one to bring her relief. What happens when night falls?
The basis for the success of the micro-credit lending program lies in the ownership of
it in the hands of the women who take part in it. Both in the U.S. and in India, women
who are traditionally and historically most affected by poverty take back the reigns of
decision making, empowered by their own ability to create economic self-sufficiency
through the restoration of their human right to credit.
Returning to his native Bangladesh from school in the United States equipped with
economic theories, Muhammad Yunus did not know how to deal with the reality of a
woman he met in Jobra village who made 14 cents per day. Nothing in his learning on
the way to becoming an economist had prepared him for such reality. He was convinced
the very economics system in place would ensure the woman’s poverty over her lifetime
rather than creating any change. Yunus talked with many people in Jobra village and
with his students at Chittagong University who had to walk through Jobra to get to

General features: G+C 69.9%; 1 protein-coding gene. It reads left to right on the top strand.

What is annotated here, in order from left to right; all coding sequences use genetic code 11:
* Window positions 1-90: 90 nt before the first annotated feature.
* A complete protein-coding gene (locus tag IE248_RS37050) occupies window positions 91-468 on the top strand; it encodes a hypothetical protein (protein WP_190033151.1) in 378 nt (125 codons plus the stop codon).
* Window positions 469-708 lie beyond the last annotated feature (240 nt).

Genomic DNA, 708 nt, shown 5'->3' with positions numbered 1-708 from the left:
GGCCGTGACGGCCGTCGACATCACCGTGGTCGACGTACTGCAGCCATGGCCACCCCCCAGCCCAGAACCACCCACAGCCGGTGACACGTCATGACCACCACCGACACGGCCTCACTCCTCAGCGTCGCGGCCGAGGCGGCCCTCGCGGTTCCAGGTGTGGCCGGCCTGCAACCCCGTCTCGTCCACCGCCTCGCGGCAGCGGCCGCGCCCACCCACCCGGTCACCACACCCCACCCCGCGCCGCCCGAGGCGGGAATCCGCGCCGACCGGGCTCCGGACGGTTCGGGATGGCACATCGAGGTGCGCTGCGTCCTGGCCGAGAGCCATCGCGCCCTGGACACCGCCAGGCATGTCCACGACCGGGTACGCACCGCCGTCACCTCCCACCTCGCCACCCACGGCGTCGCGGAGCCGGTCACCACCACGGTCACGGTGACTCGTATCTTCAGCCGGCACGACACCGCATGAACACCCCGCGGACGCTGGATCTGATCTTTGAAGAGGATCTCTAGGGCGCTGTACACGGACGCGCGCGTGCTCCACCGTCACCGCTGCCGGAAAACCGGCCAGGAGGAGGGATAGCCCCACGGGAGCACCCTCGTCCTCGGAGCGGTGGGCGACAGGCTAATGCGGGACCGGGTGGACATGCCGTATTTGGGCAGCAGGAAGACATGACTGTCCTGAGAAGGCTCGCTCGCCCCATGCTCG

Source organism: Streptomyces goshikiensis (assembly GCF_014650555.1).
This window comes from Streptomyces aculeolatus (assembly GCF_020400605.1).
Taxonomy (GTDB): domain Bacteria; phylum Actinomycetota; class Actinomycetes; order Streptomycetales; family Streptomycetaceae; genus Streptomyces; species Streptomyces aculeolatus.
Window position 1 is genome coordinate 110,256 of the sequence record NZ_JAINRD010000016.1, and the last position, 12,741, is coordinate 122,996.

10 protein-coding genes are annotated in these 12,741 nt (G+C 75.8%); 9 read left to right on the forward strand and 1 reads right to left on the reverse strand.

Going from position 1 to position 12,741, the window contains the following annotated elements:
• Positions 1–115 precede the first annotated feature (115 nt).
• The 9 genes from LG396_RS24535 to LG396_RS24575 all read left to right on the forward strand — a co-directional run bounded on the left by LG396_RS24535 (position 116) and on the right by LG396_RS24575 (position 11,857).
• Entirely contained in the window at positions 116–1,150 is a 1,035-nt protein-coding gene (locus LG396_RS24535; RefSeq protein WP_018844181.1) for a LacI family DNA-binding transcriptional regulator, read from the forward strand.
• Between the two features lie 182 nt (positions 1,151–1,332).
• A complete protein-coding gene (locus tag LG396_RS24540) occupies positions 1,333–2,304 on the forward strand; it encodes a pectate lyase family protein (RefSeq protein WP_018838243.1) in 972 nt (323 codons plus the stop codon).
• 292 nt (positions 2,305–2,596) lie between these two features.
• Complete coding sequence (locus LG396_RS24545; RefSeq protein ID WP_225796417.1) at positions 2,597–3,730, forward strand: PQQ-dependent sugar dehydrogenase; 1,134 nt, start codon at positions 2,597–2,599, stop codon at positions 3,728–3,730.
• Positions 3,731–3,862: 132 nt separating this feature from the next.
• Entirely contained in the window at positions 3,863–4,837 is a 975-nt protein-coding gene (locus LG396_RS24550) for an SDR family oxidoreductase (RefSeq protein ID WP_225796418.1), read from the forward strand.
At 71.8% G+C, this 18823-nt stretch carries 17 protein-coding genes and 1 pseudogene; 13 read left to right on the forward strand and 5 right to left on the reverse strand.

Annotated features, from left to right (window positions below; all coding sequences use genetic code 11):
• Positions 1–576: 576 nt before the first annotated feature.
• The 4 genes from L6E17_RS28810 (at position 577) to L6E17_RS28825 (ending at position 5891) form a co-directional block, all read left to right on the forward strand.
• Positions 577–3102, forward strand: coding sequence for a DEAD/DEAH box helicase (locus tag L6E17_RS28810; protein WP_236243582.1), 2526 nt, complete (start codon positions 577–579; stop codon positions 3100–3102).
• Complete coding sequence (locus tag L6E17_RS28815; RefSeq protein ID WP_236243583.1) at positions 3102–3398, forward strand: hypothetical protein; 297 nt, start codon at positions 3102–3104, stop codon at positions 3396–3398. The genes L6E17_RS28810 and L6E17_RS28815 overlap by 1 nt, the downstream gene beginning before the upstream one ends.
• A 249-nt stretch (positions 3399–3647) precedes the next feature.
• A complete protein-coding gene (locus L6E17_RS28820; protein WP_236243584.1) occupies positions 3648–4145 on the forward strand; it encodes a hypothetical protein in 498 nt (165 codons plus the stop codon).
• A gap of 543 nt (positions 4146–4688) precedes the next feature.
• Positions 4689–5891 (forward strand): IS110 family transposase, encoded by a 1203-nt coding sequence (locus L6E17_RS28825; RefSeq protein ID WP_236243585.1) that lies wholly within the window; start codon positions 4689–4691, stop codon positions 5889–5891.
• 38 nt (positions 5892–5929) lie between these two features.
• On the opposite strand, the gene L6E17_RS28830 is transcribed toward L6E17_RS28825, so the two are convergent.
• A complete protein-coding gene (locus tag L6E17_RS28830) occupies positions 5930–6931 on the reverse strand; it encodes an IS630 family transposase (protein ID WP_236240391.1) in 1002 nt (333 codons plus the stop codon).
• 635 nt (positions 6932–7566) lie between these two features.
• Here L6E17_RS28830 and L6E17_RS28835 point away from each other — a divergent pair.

With $27.00 in his pocket, Yunus lent the money to forty-two people in the village.
That $27.00 would become the seed that would grow the idea for a bank run by and for
and with the rural poor. Despite knowing nothing about banking, Yunus moved forward
with his pilot project in l977 with government bankers trying to undermine the project
almost every step of the way. The government banks said the tiny loans were not worth
the paperwork, that the poor would not be able to cope with it and that the people would
not repay the loans. Yunus persisted and the Grameen (village) Bank was born.
Realizing that poor people in the villages could not gain access to credit because one
cannot put up poverty as collateral, Yunus set about creating a village bank that would